Golden Gate Morning
by Marianne Brems
Fog spills over the ridge like a cauldron.
Thick and soft as goose feathers,
swaddling a bridge
not ready to rise from sleep
beneath its hidden towers.
The majestic turned docile
inside a shroud of gray.
But within seconds,
like an apology for obstruction,
the north tower leaps through this curtain
in a sudden blaze of crimson
piercing the lucid azure sky.
Persistent wisps of fog
timidly seep over the ridge
but can no longer contain
a paramount cool sunlight.
First published in Sliver of Change (released November 26, 2020 by Finishing Line Press).
NOTE: The Golden Gate Bridge spans the Golden Gate, the one-mile-wide strait connecting San Francisco Bay and the Pacific Ocean. The structure links San Francisco—the northern tip of the San Francisco Peninsula—to Marin County, carrying both U.S. Route 101 and California State Route 1 across the strait. Designed in 1917 by engineer Joseph Strauss, and completed by other architects and engineers, it has been declared one of the Wonders of the Modern World by the American Society of Civil Engineers. The Frommer’s travel guide describes the Golden Gate Bridge as “possibly the most beautiful, certainly the most photographed, bridge in the world.” At the time of its opening in 1937, it was both the longest and the tallest suspension bridge in the world, with a main span of 4,200 feet and a total height of 746 feet.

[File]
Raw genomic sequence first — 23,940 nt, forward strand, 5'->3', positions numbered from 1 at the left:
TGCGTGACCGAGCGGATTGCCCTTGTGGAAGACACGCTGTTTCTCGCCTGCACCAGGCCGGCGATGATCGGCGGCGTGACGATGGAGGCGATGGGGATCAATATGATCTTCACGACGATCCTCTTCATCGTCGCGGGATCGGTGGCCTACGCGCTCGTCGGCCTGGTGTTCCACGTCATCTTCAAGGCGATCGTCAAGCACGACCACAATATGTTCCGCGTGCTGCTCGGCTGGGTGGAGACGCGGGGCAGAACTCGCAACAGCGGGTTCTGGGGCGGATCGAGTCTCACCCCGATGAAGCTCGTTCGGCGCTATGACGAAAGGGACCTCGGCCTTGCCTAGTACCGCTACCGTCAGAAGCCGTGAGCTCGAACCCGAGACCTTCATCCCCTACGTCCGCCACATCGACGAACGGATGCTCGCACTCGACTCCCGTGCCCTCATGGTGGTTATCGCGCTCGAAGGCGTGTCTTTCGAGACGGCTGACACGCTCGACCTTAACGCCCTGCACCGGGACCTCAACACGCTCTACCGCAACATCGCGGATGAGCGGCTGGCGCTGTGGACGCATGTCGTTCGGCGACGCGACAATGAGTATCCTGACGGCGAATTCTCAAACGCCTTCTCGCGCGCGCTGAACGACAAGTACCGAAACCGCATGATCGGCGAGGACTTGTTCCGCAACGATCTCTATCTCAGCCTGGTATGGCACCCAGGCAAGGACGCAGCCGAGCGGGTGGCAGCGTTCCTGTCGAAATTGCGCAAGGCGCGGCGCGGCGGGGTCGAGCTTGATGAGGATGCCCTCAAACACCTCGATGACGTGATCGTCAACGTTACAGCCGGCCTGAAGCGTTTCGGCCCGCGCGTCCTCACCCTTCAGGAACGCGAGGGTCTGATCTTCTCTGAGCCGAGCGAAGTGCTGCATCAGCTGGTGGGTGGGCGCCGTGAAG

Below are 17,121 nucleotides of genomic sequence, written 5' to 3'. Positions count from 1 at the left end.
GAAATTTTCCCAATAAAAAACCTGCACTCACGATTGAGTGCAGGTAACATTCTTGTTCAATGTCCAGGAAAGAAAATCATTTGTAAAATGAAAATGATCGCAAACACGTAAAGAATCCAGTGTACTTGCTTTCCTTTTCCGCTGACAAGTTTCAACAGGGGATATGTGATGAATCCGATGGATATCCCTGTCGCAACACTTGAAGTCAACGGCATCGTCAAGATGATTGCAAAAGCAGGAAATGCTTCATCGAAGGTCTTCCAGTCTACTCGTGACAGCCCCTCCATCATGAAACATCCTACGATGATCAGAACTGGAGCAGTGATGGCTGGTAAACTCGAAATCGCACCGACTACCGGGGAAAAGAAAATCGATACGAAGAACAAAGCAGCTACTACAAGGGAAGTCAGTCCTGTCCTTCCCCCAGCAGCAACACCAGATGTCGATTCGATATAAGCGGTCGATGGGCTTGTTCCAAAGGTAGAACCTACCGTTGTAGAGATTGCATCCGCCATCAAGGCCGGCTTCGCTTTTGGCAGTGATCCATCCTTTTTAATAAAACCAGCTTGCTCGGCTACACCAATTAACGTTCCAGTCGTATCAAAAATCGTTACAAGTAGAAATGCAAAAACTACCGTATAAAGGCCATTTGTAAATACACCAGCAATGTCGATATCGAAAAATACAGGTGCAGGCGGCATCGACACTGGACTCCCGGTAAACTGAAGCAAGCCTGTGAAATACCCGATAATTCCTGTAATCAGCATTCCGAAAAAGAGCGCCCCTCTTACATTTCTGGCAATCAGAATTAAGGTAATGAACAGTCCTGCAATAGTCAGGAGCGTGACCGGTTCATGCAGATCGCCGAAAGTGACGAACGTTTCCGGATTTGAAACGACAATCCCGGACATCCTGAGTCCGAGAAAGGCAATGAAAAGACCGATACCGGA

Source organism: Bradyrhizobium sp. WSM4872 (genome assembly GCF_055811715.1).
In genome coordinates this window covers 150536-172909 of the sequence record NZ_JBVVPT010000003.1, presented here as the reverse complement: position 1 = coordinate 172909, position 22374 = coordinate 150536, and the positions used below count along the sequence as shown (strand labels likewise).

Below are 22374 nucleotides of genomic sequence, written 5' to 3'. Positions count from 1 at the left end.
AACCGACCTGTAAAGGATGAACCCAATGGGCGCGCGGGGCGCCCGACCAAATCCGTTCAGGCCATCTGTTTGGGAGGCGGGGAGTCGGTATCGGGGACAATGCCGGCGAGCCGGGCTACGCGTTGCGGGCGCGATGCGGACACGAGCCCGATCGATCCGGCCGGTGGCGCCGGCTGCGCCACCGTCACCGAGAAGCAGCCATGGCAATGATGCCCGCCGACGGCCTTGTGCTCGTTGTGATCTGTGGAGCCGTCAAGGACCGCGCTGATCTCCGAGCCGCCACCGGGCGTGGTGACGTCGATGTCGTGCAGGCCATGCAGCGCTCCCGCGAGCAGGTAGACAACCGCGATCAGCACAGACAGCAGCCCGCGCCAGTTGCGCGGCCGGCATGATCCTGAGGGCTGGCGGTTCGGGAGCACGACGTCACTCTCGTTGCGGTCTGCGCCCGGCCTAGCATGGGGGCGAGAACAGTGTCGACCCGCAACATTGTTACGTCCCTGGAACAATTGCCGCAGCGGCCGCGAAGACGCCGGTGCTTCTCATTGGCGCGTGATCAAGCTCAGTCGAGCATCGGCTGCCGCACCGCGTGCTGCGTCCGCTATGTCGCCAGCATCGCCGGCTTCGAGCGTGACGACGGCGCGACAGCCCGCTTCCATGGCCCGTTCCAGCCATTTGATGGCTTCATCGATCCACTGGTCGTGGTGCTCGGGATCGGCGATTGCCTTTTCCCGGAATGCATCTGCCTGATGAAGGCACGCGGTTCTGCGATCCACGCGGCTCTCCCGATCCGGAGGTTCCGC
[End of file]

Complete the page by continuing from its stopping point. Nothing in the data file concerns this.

NOTE FROM THE AUTHOR: I drove across the Golden Gate Bridge in May 2016.
ABOUT THE AUTHOR: Marianne Brems’ first poetry chapbook is Sliver of Change (Finishing Line Press, 2020). Her second chapbook Unsung Offerings is forthcoming in 2021. Her poems have appeared in literary journals, including The Pangolin Review, Nightingale & Sparrow, The Sunlight Press, and The Tiny Seed Literary Journal. She lives in Northern California. Visit her at mariannebrems.com.